These are the first publications or events associated with a number of key innovations
- 1970 Art and computing
- 1974 Human-computer interaction
- 1974 Iterative design methods
- 1974 Practice-based research degrees
- 1978 Adaptable user interfaces
- 1982 User interface architectures
- 1985 Virtual reality
- 1985 Time-based systems art
- 1989 Computer support for creativity
- 1993 Support for conceptual design
- 1999 Art practice and digital media
- 2005 Living laboratories in public museums
- 2007 Evolving interactive art
1970: Art and computing
The creative process where the artist is amplified or superseded by the computer
Stroud Cornock and Ernest Edmonds, Proceedings of the Computer Graphics ‘70 Conference, Brunel University, UK and later published in Leonardo, Vol.16, 1973, pp.11-16.
The advent of computing stimulates a desire to re-examine the subject of creativity. Though the computer can replace man in the production of graphic images, its function in the arts is seen as assisting in the specification of art systems and in their subsequent real-time management. An art of system or process is placed in the context of primarily the visual or plastic arts but the authors disavow concern with any ‘new’ or ‘modern technological’ art. Various types of art systems are mentioned and advantages of the fully interactive one are considered. It is pointed out that the inclusion of complex real-time responses in an interactive art system can frequently make use of a computer. In such work, the artist and the viewer play an integral part. The traditional role of the artist, composer or writer is thus called into question; it may no longer be necessary to assume that he is a specialist in art – rather he is a catalyst of creative activity. Three cases are discussed to illustrate the applications of this approach.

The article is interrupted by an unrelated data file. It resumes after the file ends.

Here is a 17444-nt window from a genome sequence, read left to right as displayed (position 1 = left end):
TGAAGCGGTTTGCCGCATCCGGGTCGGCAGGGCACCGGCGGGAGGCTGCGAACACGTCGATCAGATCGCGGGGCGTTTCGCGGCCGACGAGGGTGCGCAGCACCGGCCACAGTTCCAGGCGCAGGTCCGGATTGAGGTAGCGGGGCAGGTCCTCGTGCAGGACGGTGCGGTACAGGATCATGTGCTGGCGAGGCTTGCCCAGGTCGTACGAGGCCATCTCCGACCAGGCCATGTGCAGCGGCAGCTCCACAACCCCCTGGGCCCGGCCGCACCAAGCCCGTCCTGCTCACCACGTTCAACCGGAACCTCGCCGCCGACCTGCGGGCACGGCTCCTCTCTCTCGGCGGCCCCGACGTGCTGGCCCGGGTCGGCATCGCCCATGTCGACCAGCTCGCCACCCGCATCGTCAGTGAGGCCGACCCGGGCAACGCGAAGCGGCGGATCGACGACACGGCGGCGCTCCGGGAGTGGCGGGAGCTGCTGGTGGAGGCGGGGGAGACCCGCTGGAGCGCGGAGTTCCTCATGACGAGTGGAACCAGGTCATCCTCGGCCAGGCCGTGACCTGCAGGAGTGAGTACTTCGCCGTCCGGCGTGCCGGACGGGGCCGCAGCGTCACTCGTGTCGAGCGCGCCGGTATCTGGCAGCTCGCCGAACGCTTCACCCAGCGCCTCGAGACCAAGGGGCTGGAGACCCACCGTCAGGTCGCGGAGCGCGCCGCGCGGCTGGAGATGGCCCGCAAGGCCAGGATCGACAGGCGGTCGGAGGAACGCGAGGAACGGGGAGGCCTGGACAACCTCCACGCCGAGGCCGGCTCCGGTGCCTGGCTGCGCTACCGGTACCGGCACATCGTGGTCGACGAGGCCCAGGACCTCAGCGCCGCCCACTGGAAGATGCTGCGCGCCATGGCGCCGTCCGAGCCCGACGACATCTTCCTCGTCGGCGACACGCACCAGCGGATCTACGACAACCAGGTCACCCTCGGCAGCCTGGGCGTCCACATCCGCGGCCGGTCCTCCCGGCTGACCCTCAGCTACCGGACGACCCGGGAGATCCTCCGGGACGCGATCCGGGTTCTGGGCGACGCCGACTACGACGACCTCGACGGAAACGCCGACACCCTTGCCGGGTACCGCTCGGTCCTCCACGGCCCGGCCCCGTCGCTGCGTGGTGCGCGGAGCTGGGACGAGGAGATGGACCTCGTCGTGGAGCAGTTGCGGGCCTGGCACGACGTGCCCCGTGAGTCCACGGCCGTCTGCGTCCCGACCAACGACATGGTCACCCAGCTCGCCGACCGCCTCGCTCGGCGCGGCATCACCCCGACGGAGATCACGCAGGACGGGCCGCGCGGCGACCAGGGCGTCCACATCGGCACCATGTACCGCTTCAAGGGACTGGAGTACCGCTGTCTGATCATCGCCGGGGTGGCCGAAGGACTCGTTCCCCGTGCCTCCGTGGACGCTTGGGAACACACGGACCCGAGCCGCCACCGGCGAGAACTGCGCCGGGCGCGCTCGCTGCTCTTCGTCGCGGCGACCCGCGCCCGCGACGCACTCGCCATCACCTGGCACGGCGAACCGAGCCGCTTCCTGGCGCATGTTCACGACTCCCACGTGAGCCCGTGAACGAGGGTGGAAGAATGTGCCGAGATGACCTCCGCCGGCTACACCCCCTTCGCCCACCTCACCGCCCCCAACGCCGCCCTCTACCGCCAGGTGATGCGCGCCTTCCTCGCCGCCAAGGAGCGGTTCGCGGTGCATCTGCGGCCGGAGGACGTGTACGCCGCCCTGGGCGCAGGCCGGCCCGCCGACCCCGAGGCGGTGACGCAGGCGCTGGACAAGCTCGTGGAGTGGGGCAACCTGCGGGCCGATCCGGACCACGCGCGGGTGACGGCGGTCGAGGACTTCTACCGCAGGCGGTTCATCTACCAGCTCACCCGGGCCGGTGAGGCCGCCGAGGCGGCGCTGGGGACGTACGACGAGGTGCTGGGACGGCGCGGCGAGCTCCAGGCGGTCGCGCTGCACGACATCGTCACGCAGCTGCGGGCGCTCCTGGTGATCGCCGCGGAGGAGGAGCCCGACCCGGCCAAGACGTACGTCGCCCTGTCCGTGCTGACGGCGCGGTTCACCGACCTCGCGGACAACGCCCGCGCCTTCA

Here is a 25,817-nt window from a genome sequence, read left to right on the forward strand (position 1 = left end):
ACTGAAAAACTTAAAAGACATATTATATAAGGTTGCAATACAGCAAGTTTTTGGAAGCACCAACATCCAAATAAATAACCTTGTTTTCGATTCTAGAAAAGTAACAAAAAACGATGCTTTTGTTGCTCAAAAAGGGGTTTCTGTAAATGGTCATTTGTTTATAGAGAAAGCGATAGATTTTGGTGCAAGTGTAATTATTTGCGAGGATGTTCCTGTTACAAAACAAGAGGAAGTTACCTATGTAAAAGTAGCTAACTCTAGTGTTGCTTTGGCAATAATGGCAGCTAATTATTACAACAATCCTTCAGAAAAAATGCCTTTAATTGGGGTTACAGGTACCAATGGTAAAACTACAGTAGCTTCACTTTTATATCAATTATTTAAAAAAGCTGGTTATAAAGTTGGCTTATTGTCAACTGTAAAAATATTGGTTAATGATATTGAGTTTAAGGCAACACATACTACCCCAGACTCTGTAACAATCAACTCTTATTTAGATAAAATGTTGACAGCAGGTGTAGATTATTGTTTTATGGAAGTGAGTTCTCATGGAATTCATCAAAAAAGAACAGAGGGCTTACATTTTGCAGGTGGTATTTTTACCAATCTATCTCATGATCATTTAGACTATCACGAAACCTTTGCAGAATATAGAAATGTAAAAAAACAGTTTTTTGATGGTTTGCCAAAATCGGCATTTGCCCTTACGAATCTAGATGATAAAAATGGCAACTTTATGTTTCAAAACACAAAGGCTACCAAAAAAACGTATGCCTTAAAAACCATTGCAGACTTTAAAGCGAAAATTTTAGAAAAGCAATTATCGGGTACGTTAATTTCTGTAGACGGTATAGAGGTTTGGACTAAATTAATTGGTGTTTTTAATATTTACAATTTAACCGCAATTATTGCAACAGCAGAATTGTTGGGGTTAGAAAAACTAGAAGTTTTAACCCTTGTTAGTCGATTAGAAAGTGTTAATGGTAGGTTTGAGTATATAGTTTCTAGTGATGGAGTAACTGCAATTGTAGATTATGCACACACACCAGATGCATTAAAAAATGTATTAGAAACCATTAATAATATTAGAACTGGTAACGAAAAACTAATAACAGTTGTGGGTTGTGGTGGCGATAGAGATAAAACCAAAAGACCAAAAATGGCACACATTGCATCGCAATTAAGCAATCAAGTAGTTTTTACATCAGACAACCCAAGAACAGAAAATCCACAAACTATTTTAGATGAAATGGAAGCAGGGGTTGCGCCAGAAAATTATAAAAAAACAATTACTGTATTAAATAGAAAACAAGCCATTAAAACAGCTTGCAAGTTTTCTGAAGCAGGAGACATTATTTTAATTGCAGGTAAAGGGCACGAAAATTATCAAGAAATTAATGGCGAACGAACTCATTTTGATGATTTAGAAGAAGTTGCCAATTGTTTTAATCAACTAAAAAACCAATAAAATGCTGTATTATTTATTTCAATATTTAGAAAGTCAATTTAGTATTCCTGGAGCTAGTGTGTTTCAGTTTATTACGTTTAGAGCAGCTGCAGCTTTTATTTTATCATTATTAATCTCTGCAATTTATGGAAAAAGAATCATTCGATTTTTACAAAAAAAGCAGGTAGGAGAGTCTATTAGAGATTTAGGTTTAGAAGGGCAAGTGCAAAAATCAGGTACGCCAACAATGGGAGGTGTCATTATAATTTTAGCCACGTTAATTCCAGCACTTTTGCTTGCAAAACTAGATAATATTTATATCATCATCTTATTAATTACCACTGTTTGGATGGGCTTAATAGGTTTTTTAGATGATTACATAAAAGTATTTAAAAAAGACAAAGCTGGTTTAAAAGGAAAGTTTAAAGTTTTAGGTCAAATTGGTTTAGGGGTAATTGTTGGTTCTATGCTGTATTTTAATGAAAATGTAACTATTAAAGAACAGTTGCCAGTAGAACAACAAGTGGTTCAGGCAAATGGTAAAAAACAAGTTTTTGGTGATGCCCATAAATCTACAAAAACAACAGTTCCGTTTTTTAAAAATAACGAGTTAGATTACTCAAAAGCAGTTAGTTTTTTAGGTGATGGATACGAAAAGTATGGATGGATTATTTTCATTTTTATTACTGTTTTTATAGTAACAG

1974: Human-computer interaction
An Appraisal of some problems of achieving fluid man/machine interaction
Ernest Edmonds and John Lee: Proc. European Computing Congress, Online Computing Systems, UK. pp 635-645.
The paper discusses the nature of complex decision making processes and is particularly concerned with those that involve creative thinking. The thesis is put forward that computer aids to such processes should be designed so as to relate the machine’s mode of behaviour to that of the human operator more directly than has been achieved to date. The problem is considered of how a set of suitable programs might be structured to allow users to go through a decision making process flexibly, in a way that resembles a designer’s, or other decision maker’s, normal mode of behaviour. In doing this a range of possible decision making structures is described and their characteristics discussed. Programming techniques are briefly considered. The problems raised in the paper are demonstrated in an example which analyses a design process for the generation of a one person dwelling unit